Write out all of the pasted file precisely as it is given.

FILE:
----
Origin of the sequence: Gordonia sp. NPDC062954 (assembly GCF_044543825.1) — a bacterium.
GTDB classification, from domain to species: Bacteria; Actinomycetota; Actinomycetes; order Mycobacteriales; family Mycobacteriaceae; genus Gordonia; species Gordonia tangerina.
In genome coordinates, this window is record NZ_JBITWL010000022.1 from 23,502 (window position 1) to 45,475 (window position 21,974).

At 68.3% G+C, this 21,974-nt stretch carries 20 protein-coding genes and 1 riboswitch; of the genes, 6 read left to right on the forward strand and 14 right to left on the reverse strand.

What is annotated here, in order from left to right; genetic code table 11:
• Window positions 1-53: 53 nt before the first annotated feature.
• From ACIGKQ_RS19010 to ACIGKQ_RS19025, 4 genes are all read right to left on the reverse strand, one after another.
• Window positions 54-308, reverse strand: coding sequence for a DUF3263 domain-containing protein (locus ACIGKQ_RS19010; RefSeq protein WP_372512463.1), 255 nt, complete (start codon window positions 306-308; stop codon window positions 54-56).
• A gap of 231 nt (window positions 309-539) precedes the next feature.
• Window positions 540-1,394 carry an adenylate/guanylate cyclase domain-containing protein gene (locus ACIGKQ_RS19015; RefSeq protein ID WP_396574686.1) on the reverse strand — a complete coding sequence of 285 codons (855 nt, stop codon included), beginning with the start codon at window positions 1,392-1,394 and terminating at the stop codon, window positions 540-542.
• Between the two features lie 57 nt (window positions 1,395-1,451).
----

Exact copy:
Origin of the sequence: Gordonia sp. NPDC062954 (assembly GCF_044543825.1) — a bacterium.
GTDB classification, from domain to species: Bacteria; Actinomycetota; Actinomycetes; order Mycobacteriales; family Mycobacteriaceae; genus Gordonia; species Gordonia tangerina.
In genome coordinates, this window is record NZ_JBITWL010000022.1 from 23,502 (window position 1) to 45,475 (window position 21,974).

At 68.3% G+C, this 21,974-nt stretch carries 20 protein-coding genes and 1 riboswitch; of the genes, 6 read left to right on the forward strand and 14 right to left on the reverse strand.

What is annotated here, in order from left to right; genetic code table 11:
• Window positions 1-53: 53 nt before the first annotated feature.
• From ACIGKQ_RS19010 to ACIGKQ_RS19025, 4 genes are all read right to left on the reverse strand, one after another.
• Window positions 54-308, reverse strand: coding sequence for a DUF3263 domain-containing protein (locus ACIGKQ_RS19010; RefSeq protein WP_372512463.1), 255 nt, complete (start codon window positions 306-308; stop codon window positions 54-56).
• A gap of 231 nt (window positions 309-539) precedes the next feature.
• Window positions 540-1,394 carry an adenylate/guanylate cyclase domain-containing protein gene (locus ACIGKQ_RS19015; RefSeq protein ID WP_396574686.1) on the reverse strand — a complete coding sequence of 285 codons (855 nt, stop codon included), beginning with the start codon at window positions 1,392-1,394 and terminating at the stop codon, window positions 540-542.
• Between the two features lie 57 nt (window positions 1,395-1,451).